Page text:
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In December of 1938, a chemist in a German laboratory made a shocking discovery: When placed next to radioactive material, a Uranium atom split in two. That simple discovery launched a scientific race that spanned 3 continents. In Great Britain and the United States, Soviet spies worked their way into the scientific community; in Norway, a commando force slipped behind enemy lines to attack German heavy-water manufacturing; and deep in the desert, one brilliant group of scientists was hidden away at a remote site at Los Alamos. This is the story of the plotting, the risk-taking, the deceit, and genius that created the world’s most formidable weapon. This is the story of the atomic bomb.

Bomb is a 2012 National Book Awards finalist for Young People’s Literature.

Bomb is a 2012 Washington Post Best Kids Books of the Year title.

Bomb is a 2013 Newbery Honor book.

I’ve had the pleasure of listening to Steve speak more than once and I loved hearing his transformation from “boring” text book writer to award winning author. He has learned the art of capturing the truly interesting tidbits of our history and is able to weave them together in a story like fashion that begs you to turn the page. Bomb was a captivating read and after finishing it, my boys have gone on to read more about Pearl Harbor and the Holocaust out of curiosity. We’ve also read some of Sheinken’s other books and they don’t disappoint either.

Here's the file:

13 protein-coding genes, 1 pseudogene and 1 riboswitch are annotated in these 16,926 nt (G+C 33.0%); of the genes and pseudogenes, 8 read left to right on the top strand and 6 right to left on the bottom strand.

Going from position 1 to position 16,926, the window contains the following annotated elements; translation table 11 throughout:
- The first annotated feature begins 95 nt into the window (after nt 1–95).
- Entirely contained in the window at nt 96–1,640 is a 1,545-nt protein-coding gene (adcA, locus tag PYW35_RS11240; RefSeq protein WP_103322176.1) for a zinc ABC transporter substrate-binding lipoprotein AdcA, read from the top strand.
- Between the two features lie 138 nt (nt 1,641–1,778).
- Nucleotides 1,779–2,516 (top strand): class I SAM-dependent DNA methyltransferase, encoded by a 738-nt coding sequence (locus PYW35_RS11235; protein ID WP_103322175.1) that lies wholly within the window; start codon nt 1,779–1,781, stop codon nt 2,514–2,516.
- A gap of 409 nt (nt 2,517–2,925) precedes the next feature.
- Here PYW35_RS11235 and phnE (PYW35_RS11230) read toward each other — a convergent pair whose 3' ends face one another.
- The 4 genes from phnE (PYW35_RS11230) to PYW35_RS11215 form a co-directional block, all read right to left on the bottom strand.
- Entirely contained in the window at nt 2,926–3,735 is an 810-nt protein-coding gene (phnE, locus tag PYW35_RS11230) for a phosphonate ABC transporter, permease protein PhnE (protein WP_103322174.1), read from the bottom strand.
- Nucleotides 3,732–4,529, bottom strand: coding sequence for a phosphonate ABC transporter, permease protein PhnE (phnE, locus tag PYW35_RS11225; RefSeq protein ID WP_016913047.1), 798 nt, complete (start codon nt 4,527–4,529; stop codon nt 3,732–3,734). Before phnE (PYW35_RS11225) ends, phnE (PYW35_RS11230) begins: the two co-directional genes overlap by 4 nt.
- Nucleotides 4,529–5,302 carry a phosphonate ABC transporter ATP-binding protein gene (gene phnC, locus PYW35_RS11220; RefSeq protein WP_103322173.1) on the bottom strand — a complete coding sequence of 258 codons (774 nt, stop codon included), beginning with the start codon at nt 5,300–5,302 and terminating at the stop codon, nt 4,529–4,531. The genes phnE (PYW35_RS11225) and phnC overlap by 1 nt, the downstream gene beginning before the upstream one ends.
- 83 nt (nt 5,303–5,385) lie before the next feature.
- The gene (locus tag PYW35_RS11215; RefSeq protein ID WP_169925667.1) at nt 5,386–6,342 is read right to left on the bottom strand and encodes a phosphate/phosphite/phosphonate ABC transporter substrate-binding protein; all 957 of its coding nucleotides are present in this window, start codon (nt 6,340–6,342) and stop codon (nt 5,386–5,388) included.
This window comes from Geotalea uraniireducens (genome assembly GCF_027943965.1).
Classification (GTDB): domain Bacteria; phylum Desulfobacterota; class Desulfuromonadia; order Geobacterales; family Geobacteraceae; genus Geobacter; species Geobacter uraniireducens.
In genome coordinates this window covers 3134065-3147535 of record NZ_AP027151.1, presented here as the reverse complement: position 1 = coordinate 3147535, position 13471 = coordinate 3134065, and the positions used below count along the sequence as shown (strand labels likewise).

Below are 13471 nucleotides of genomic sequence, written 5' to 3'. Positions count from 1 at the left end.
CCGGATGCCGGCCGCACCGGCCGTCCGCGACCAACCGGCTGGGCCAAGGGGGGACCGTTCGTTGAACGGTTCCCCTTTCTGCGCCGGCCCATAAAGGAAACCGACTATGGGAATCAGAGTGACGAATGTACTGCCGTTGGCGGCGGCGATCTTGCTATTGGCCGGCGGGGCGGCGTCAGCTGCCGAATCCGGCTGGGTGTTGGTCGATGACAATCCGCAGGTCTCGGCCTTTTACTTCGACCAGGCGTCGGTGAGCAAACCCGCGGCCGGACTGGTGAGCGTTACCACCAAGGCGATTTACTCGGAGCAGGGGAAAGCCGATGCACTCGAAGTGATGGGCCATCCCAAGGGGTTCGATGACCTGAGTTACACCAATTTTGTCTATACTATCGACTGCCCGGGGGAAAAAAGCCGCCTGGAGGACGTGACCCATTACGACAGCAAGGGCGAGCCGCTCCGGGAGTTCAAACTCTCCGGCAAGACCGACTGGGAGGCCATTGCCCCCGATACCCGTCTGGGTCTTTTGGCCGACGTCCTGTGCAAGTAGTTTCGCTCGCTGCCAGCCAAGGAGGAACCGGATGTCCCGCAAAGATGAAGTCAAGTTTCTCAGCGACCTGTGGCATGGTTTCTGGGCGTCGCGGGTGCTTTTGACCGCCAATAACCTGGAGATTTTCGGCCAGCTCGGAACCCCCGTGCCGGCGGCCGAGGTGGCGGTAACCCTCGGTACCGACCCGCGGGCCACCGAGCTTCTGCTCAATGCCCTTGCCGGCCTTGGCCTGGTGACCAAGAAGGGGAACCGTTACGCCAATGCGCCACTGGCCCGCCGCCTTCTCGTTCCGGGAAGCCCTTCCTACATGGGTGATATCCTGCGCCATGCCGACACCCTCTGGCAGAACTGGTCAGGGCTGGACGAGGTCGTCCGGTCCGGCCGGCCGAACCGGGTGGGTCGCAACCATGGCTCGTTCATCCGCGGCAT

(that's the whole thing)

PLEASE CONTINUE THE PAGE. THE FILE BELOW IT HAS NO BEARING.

3.  Knucklehead: Tall Tales and Almost True Stories of Growing Up Scieszka by Jon Scieszka

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How did Jon Scieszka get so funny, anyway? Growing up as one of six brothers was a good start, but that was just the beginning. Throw in Catholic school, lots of comic books, lazy summers at the lake with time to kill, babysitting misadventures, TV shows, jokes told at family dinner, and the result is Knucklehead. Part memoir, part scrapbook, this hilarious trip down memory lane provides a unique glimpse into the formation of a creative mind and a free spirit.

Funny man, Jon Scieszka has always been a favorite at in the Sabatini house and I’ve seen crowds roar with laughter when he gives a presentation, so it shouldn’t have come as a surprise that I had tears running down my face reading the chapter about the Scieszka boys on vacation in the backseat of the family station wagon. I swear it was the best laugh I had in 2014. My kids still talk about it and after we got done reading it together, I kept finding boys in bed pouring over the stories again and again.

4.  Ick! Yuck! Eew! Our Gross American History by Lois Miner Huey